\( y_{max} , \) which is also the time to have velocity *v=0*.
We obtain,

To find an equation for $v_\ell$, we rewrite \refeq{vert.3}
as \( v\,{\text d}t = -v\, {\text d}v/(g +F(v)/m) \)
and integrate
both sides from t=0 and *v = v*_{0} to \( t=T_{\max} \) and *v=0*.
Here \( T_{\max} \) is the time to reach the maximum altitude
\( y_{\max} , \) which is also the time to have velocity *v=0*.
Using the fact that the integral of the velocity is the displacement,
we obtain,

Solve[Integrate[v/(-g + 0.01*v^2), {v, 0, vl}] == Integrate[v/(g + 0.01*v^2), {v, 50, 0}], vl]

We would like to
determine the ratio:
\[
\gamma = T/T_0 = Tg/ \left( v_0 + \sqrt{v_0^2 +2 x_0 g}\right),
\]
where T time in air with air resistance and *T*_{0} is the time in air
without air resistance.

For a tennis ball thrown upward with the initial velocity *v*_{0} =10,
it is possible to find *x*_{0} that γ > 1 when p=0.9. In
general, it is unknown for what values of p< 1, *x*_{0}, and *v*_{0} we can
achieve γ > 1.

**Example**: We consider a model of falling object, say a tennis ball, to
a flat surface that moves up and down periodically. Using vertical axis
directed upward, we denote *v(t)* as the velocity of the ball and *y(t)*
as its position/height at time *t*.
It has been observed that, *under suitable conditions*,
the magnitude of the air resistance is proportional to the power of speed*s=|v|*:

*F(v)*always acts in the direction opposite to the motion. Therefore,

*F(v)*acts in the down (negative) direction when the ball is moving up, and it acts in the up (positive) direction when the ball is moving down.

Suppose that initially at *t=0*, the ball of mass *m* is dropped from the
altitude \( y=h > 1 \) without initial velocity. At the same time, it is assumed
that the floor starts moving according to the formula \( z= \sin \omega t. \)
When elastic ball hits a hard flat surface, it bounces back with the same
velocity.
It is assumed that the collision is totally elastic, so the ball loses
no kinetic energy in the collision, and its speed after collision is the same
as before the collision. At this point, ignore the time needed for the ball
to be deformed during collision before fully rebounded and has lifted off
from the surface instantly. Hence the ball can be treated as a rigid body with
negligible deformation during impact.

After collision, the ball climbs up until its velocity becomes zero, and then the ball falls vertically downward under the influence of gravity, hits the the moving floor, and bounces back.

## Derivation of a differential equation

Newton's law of motion for the ball *on the way down* is

*on the way up*

*g*is the acceleration due to gravity. Since we assume \( F(v) = k \, |v|^p ,\) the equation of motion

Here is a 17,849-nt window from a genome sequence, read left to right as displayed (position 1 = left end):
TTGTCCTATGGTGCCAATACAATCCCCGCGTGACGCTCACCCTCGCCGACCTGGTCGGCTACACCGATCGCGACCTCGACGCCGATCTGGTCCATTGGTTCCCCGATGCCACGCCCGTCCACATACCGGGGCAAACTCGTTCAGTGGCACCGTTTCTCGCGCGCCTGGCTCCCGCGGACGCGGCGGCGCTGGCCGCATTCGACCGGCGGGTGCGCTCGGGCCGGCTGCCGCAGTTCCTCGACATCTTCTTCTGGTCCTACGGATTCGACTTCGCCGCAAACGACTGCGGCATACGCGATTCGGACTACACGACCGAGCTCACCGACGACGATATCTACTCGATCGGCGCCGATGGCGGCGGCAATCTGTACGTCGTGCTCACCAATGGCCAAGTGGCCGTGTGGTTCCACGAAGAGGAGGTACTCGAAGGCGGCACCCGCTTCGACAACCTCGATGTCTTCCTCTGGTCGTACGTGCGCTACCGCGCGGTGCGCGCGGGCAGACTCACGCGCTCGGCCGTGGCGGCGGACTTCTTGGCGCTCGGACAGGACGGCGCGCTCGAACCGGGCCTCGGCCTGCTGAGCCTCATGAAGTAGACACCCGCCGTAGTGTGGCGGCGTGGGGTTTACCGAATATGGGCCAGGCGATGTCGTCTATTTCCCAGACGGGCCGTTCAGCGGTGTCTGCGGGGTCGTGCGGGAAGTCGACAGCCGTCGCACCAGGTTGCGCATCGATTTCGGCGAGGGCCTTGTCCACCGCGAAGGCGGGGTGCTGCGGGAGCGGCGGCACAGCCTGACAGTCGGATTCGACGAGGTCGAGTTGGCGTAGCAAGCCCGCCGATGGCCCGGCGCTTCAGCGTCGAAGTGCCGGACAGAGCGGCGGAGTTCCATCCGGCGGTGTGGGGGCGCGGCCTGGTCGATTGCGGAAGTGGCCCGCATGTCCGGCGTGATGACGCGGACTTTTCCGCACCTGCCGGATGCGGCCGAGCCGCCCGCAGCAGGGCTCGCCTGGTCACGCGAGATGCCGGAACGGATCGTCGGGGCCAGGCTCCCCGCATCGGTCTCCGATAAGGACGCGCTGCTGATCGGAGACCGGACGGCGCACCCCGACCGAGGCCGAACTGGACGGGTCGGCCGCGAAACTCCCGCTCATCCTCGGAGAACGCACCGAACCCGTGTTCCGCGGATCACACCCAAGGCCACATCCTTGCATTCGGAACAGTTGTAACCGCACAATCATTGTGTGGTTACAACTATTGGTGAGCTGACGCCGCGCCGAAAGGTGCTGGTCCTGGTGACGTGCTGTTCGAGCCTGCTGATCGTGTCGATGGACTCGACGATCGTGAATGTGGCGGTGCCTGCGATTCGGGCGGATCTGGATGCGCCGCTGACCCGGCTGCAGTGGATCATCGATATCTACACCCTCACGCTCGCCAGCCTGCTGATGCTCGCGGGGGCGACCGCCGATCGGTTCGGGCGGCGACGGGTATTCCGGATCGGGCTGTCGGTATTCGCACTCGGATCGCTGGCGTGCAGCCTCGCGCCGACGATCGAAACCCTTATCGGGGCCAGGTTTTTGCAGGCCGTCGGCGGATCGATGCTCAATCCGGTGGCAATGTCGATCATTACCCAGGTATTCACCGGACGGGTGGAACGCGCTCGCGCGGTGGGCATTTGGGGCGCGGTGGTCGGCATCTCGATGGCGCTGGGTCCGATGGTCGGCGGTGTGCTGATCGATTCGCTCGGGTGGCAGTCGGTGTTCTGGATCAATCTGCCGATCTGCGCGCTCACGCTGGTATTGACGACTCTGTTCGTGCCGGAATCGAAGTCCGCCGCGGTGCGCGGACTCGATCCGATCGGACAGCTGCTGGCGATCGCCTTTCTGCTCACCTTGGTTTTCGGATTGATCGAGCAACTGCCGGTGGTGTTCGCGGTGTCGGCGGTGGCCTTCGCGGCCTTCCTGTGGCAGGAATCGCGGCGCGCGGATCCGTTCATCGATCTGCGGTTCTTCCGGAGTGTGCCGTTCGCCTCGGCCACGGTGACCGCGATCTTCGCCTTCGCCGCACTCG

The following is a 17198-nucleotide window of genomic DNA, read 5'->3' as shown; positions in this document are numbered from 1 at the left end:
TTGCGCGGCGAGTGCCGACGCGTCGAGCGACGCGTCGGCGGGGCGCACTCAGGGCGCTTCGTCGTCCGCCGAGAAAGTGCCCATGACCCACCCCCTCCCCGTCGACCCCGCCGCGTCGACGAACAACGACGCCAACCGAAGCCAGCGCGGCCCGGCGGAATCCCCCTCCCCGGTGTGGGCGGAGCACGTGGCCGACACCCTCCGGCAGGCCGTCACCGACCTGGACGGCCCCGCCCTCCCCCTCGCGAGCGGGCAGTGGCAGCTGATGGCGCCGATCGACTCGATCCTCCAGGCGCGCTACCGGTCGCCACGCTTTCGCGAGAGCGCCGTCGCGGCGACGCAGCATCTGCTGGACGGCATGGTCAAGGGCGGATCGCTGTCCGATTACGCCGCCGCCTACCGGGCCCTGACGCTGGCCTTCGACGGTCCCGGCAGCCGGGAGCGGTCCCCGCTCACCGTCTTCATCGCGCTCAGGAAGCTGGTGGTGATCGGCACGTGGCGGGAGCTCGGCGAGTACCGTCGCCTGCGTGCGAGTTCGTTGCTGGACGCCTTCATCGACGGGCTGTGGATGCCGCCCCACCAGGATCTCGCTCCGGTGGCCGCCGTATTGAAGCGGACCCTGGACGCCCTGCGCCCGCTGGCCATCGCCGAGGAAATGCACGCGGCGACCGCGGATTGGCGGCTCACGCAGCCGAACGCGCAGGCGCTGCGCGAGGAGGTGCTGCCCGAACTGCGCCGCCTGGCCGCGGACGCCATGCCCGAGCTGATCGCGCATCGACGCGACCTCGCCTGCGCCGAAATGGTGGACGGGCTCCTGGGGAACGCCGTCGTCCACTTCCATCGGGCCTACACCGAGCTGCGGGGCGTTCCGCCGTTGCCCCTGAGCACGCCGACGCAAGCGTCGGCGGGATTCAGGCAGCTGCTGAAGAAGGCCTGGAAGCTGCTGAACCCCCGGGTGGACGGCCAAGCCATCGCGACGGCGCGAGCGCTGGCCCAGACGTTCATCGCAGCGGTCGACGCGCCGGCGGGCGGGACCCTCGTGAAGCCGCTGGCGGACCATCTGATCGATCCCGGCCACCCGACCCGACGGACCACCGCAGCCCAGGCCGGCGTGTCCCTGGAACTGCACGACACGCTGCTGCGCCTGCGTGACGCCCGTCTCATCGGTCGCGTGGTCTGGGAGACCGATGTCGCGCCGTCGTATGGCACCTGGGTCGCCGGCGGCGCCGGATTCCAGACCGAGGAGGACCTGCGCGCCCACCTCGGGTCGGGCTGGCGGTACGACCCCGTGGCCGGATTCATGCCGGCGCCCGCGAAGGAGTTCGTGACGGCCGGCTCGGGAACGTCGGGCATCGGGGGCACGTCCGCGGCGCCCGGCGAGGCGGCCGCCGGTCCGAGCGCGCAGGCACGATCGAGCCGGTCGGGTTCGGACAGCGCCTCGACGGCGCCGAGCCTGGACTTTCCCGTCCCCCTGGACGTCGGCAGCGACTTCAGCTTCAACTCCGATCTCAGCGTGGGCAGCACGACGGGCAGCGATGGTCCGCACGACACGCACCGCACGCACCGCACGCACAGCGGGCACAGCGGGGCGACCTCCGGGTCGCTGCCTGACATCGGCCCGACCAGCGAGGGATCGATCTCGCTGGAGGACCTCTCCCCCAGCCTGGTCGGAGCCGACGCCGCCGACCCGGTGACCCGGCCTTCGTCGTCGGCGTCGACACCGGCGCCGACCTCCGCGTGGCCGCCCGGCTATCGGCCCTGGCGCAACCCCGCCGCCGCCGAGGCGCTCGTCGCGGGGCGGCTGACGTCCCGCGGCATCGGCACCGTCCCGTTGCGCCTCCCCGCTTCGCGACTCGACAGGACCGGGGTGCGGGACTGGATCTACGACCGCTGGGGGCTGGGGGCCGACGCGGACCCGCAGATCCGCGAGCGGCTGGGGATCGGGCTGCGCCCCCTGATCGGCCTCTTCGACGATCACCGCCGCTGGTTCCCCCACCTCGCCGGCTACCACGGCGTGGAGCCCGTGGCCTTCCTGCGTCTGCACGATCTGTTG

*on the way down*becomes

*on way up*

*p=2*for a tennis ball, the above differential equations can be integrated using separation of variables:

*v(t)*is the derivative of ball's position

*y(t)*, you may need to integrate

## Input parameters

\( g \approx 9.806 \) m/sec^{2} |
the acceleration due to gravity near sea level at 45 deg. latitude; |
---|---|

m=0.08 | mass of the object, in kg because a tennis ball is about 80 grams; |

k=0.02 | drag coefficient, positive; |

p=2 | power of the speed term in the resistance force; |

ω = π | frequency of the oscillating floor; |

\( y_0 =h > 1 \) | initial altitude, positive, in meters. |

## Derivation of solution

A ball that is dropped from height *h*> 1 can be described by its
velocity *v(t)* and position *y(t)*:

*v(t)*on first stage of falling from hight

*h*> 1 explicitly:

*v(t)*:

*Mathematica*confirms:

Integrate[A*Tanh[B*t], t]

k := 0.02; g := 9.806; m := 0.08; h0 := 2; (* h0 is the initial height *)

FindRoot[Sin[\[Pi] t] == h0 - 4*Log[Cosh[1.5657266683556232*t]], {t, 0.4}]

vv[t_] = omega*Cos[omega*t]

omega = Pi

y1[t_] = h0 - m/k*Log[Cosh[t*Sqrt[g*k/m]]]

kk=0.8

V1 = kk*vv[T1] + Sqrt[g*m/k]*Tanh[T1*Sqrt[g*k/m]]

*Mathematica*provides the approximate value of T1 to be 0.4716548296910227 for

*h*

_{0}= 2, we denote it by

*T1*. The velocity \( v(t) = \omega\,\cos (\omega \,t) \) of the floor/racket at

*T1*is \( vv(T1) = V1 \approx 0.279386 \) positive, which indicate that the racquet is moving up. So we add 80% of its velocity to the ball.

On the second stage, the ball bounced up with the initial velocity
\( V1 = kk*vv(T1) + \sqrt{\frac{gm}{k}} \tanh \left( \sqrt{\frac{gk}{m}}\,T1 \right) \approx 4.158 \)
and from the position \( Y1 = \sin \left( \omega\,T1 \right) \approx